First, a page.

What’s the point of reading a book when, regardless of the book’s brilliance, you’ll still eventually end up dead? In his award-winning debut collection of twenty-three fabulist fictions, The Era of Not Quite, Douglas Watson takes up this question by knocking off characters left and right. In one story, Watson tosses a luckless schmuck into the void. In another, he flattens a thoughtful library patron with a dump truck while the patron’s daughter contemplates wonder. In the penultimate tale, a seven-year-old girl, poor dear, is bucked from a newly invented breed of miniature horse. Deaths stack up, morbidity becoming its own joke as nihilism loops back on itself again and again. The result is absurdity, hilarity, heady contemplation, and killer prose.
Of course, there’s nothing like a good literary offing to cleanse the palate, and this book offers deaths galore. But Watson’s stories run deeper than clever premises and guillotine giddiness. In this first book, winner of the BOA Short Fiction Prize, Watson adds his unique voice to postmodernism, joining the ranks of Barthelme, Beckett, and Calvino and holding his own. With playful experimentation and linguistic prowess, Watson mocks the conventions of fiction, making us wonder what stories really are for in this post-literate era when the masses can read but literacy fails to deliver us from unexceptional lives. Before you can lose hope, though, Watson shifts away from farce, showering us with moments of linguistic sublimity that remind us why fiction endures.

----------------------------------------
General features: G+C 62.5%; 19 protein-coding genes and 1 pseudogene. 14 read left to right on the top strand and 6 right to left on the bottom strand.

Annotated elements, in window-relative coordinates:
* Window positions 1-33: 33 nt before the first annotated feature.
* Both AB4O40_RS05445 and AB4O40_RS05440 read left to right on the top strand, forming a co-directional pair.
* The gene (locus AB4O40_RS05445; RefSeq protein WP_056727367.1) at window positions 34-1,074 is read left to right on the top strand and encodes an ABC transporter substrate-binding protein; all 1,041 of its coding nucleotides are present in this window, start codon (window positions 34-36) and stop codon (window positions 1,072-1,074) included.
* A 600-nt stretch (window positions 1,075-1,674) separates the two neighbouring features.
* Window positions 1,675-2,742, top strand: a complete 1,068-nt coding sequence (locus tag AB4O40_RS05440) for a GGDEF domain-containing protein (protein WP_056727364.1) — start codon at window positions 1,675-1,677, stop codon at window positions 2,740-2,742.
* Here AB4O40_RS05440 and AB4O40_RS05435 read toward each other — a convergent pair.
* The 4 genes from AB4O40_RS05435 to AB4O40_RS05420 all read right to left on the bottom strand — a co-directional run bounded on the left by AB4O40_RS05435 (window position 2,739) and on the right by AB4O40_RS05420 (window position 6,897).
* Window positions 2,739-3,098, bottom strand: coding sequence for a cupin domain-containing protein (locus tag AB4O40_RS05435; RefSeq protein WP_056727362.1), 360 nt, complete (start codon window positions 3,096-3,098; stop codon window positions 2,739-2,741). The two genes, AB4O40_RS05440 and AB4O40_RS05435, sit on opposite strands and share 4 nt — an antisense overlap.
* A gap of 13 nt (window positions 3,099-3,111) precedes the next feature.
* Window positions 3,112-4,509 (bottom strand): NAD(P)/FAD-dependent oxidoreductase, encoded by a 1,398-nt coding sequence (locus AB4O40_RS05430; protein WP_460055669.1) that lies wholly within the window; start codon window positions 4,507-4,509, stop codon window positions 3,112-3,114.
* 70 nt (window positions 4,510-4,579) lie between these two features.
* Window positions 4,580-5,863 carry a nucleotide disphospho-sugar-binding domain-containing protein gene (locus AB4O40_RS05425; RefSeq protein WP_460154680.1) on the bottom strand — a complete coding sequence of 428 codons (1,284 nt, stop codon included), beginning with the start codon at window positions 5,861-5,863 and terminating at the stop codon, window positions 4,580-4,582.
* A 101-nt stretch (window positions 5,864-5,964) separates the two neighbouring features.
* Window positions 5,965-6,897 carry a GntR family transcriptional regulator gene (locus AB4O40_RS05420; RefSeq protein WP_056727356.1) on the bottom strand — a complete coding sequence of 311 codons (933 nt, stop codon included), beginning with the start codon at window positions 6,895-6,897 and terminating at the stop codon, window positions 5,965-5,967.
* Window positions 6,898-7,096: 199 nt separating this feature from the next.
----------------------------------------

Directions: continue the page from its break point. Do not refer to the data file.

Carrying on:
Watson drops us into folkloric lands of kings, wolves, and dragons as readily as he places us in nondescript contemporary landscapes of billboards, busses and, yes, libraries of all things. Then there are stories where Watson muddles time, inserting props from commercial culture into the sparse world of the fable. Take the story “When the World Broke,” where a golden-haired peasant boy living in a remote village on the edge of a forbidding forest fills a water bottle—ubiquitous thing—before slinging a bag of oats over his shoulder and venturing off through valleys lit by thousands of electric lights on a quest to save his beloved ailing mother and the world. It’s as though Watson is saying, hey, this is the realm of fiction, an artificial space, no? Fairy tale setting? Depressingly realist small town complete with Unitarian church? What’s the difference when neither really exists in a book?
Into these confused and anachronistic settings, Watson focuses his gaze on down-and-out characters, friendless, discouraged, but not without hope. Take Hal Walker from Watson’s title story “The Era of Not Quite”:
August 30th, 2013 / 11:05 am